Anyone tried one of these "Kiwi" fuel saving devices?

This product claims to teach you how to drive with better gas efficiency, plus tells you how much gas you’re using, yadda yadda yadda. Read the blurb and watch the video here: http://www.thinkgeek.com/gadgets/car/ae12/?cpg=79T

Anyway… is this thing for real? I mean, does it really do what it says? Is it really likely to help me save money on gas?

No info on the device, but I’d be willing to bet I can sum up for you what it’s “advice” will be: Drive slower. Coast on downhills. Accelerate gently.

There aren’t really any “secrets” to improving gas mileage, are there?

Probably- but that depends on how slowly you’re willing to cruise and accelerate.

It’s much easier to eliminate unnecessary braking without increasing travel time than it is to eliminate rapid acceleration.

If there’s a big increase to be had, it will be among people who generally cruise at the top end of third gear rather than the bottom end of fourth, and the like, and you could fix that much more easily with an application of common sense.

I think it’s pretty cool. I tend to lose my temper and drive aggressively from time to time, I never really learned how to accelerate smoothly, and like most people, whatever the posted speed limit, if I see a gap before me, I speed up to fill it. I know nothing about the diagnostic port on the car – for example, is it really OK to drive plugged into a diagnostic device nonstop? Don’t know why not, but I do worry – strain on the computer, the engine changing it’s behavior because it’s in “diagnostic mode”, drain on the car battery, etc.

A pretty interesting device, for me at least, not $300 interesting, but pretty interesting.

Not a problem - the car is broadcasting the information whether or not you plug something in, and the diagnostic port is one-way only.

Damn, I wish that wasn’t so expensive- I’m so tempted to buy one.

This last weekend, we bought my wife a Honda Fit, and it’s got an indicator which shows you your average MPG, based on how you drive. She called me excitedly yesterday morning to let me know she’s got it up to 31.1 MPG.

I really want something like that for my car- it’s pretty easy to see how it can improve your gas mileage.

Just go to your J.C. Whiney catalogue! You can buy:
-fule saving splitfire sparkplugs (good for +12%)
-a “turbo-flow” gizmo for your intake manifold (+15%)
-a “moleculon” gizmo that clamps over your fule line 9it "magnetizes’ you gasoline)-+20%
-a “cold air” filter (+15%)
So, buy all of this crap and install it, and you gain 62%!
aw crap, I forgot the special oil! (+5%)

My parents were just telling me that they had found this feature on their new car. They commented that it does affect their driving habits. They found themselves keeping track of what driving styles gave better mileage. Kind of an instant gratification thing. Ohh lookie… I went from 29.9mpg to 31.1 mpg and all I did was start coasting to the stop lights.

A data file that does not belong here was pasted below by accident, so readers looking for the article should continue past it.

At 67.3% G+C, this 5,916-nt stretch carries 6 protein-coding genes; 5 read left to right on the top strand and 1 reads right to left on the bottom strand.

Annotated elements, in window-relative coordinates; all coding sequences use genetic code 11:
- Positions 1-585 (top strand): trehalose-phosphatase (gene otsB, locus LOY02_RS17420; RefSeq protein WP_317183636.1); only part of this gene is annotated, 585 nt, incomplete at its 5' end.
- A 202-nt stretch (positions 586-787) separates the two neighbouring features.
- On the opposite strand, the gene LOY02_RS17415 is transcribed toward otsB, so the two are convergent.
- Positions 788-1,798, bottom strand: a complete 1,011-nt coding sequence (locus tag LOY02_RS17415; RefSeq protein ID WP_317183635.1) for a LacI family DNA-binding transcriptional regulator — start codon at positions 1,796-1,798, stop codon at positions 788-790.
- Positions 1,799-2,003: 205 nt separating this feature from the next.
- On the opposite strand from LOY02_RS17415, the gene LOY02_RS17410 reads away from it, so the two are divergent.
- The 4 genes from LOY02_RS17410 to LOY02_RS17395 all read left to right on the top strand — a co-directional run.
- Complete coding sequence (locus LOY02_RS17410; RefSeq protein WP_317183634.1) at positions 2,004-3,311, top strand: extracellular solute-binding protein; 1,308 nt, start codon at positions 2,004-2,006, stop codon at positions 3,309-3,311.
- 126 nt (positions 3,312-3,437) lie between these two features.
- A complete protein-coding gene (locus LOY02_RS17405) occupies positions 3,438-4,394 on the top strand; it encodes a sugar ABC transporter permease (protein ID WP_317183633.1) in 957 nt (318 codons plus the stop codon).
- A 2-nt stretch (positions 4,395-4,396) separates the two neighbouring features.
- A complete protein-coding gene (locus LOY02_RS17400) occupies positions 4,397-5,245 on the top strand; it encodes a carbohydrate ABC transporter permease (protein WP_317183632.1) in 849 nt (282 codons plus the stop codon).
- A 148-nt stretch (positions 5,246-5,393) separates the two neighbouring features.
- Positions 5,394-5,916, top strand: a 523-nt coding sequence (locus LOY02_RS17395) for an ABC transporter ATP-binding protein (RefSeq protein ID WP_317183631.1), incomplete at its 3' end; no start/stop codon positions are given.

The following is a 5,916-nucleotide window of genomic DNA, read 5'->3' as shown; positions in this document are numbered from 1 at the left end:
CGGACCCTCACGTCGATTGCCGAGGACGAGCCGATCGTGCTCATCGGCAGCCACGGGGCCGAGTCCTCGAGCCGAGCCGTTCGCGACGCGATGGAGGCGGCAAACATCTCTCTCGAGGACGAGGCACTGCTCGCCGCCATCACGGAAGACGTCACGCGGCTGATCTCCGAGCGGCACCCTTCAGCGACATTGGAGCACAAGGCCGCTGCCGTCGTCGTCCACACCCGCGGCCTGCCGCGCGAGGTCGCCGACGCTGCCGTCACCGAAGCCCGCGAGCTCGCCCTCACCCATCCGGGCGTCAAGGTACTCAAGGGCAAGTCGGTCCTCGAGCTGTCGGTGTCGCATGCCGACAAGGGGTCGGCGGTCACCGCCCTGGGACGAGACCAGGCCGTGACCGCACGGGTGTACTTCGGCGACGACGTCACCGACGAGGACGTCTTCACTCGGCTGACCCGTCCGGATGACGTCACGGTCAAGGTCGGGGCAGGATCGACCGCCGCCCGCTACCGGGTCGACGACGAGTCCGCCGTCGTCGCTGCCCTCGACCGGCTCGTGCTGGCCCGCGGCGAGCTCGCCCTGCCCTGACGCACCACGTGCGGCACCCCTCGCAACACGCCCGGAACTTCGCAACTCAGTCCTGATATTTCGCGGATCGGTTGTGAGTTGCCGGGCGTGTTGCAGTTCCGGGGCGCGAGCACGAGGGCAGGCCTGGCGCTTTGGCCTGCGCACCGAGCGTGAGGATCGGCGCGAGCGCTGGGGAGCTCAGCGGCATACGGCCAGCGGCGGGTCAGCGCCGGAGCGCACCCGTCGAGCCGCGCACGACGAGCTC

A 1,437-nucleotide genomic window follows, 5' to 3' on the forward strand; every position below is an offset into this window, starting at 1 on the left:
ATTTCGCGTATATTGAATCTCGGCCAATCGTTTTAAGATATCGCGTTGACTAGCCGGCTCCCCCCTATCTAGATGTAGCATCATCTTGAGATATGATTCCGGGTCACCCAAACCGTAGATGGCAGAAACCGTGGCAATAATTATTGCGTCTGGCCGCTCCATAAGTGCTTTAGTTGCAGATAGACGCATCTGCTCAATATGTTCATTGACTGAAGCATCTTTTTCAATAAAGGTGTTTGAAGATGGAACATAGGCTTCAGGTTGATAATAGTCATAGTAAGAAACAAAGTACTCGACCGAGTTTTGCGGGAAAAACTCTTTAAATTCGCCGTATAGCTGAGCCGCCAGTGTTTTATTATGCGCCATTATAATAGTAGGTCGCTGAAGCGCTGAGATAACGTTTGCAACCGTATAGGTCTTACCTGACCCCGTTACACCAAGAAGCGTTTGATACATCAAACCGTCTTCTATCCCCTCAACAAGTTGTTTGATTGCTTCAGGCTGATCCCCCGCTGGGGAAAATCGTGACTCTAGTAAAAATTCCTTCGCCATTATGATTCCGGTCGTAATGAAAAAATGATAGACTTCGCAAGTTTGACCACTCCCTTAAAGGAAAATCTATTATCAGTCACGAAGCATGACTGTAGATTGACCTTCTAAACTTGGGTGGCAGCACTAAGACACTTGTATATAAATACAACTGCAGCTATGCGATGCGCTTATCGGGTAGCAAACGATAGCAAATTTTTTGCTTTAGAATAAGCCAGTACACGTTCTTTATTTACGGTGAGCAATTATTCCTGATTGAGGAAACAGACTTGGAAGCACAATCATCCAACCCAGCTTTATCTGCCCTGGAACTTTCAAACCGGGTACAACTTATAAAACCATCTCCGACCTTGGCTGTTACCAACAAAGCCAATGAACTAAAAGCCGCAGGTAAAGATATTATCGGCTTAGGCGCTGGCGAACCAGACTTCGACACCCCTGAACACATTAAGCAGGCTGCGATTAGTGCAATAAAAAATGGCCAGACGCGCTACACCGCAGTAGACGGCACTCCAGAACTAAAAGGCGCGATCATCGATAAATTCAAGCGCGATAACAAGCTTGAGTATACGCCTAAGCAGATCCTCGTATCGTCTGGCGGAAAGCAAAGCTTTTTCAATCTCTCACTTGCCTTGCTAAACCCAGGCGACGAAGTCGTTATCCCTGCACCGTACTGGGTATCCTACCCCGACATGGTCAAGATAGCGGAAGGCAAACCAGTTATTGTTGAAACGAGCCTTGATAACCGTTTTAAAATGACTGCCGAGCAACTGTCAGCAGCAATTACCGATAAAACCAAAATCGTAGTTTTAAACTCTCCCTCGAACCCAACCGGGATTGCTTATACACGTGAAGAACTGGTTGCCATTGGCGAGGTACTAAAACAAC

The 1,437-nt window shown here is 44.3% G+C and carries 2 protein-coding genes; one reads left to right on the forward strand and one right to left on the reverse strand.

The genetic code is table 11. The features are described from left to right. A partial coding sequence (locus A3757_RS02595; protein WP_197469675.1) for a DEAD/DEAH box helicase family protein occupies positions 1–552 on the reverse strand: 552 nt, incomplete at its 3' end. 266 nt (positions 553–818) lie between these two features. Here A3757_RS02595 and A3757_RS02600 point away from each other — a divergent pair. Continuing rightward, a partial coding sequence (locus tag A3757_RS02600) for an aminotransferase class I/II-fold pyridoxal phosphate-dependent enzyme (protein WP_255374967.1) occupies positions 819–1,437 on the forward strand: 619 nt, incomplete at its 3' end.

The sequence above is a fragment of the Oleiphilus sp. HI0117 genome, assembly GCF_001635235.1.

Scangauge.

I have a Scangauge on my motor home and it does do a good job of letting you see what your bad habits cost in the way of fuel usage.

The Scanguage is pretty popular on some of the custom truck forums I visit. People say you really can learn to get better gas mileage, and it even makes it kind of fun, if you treat it like a game - use the “gallons used for this trip” mode and try to get a new low score each day as you commute.

And while there may not be any secrets per se, there are things you can learn. Exactly what speed your car is most efficient at (it varies from one car to another), whether a slightly longer route is actually better if it has less traffic, etc.

This kind of thing is what makes cars like the Toyota Prius worthwhile to consumers. Not only do you have a car that is inherently more efficient but the electronic displays can teach you to be a smarter driver. Yes, as mentioned, it can almost become a game. The car has good performance and economy but some of the instantaneous feedback from how the car is being driven can add a new element in making the car “fun” to drive.

Life and driving isn’t all about thinking you can win a Grand Prix race.

That makes a huge difference. My credo is, every time you step on the brakes you turn gasoline into heat and brake dust. I have no need for either.

Reader’s Digest had an article a couple of months back about competitive “hypermilers”, who eke out every increase in efficiency they can. The champion was a fellow who managed to average 180 MPG over the extensive urban course.

Seems to me that while there are no “secrets” it’s pretty easy to not realize what bad habits you have. This kind of device seems like it would help with realizing when you’re doing the bad things, and when you’re doing the right things… in the long run it sounds like a good deal. Not something I can afford right now, but if it does what it says it does I could see saving up for it…

Named after the green fruit”.

D’oh!

Then really it ought to be called the Zespri. Or the chinese gooseberry.

real kiwi

You forgot the Brown’s gas generator. Seriously. You’re slipping here.

Why not buy TWO of everything and gain 124%?

And speed holes. They make the car go faster.

But not as fast as racing stripes!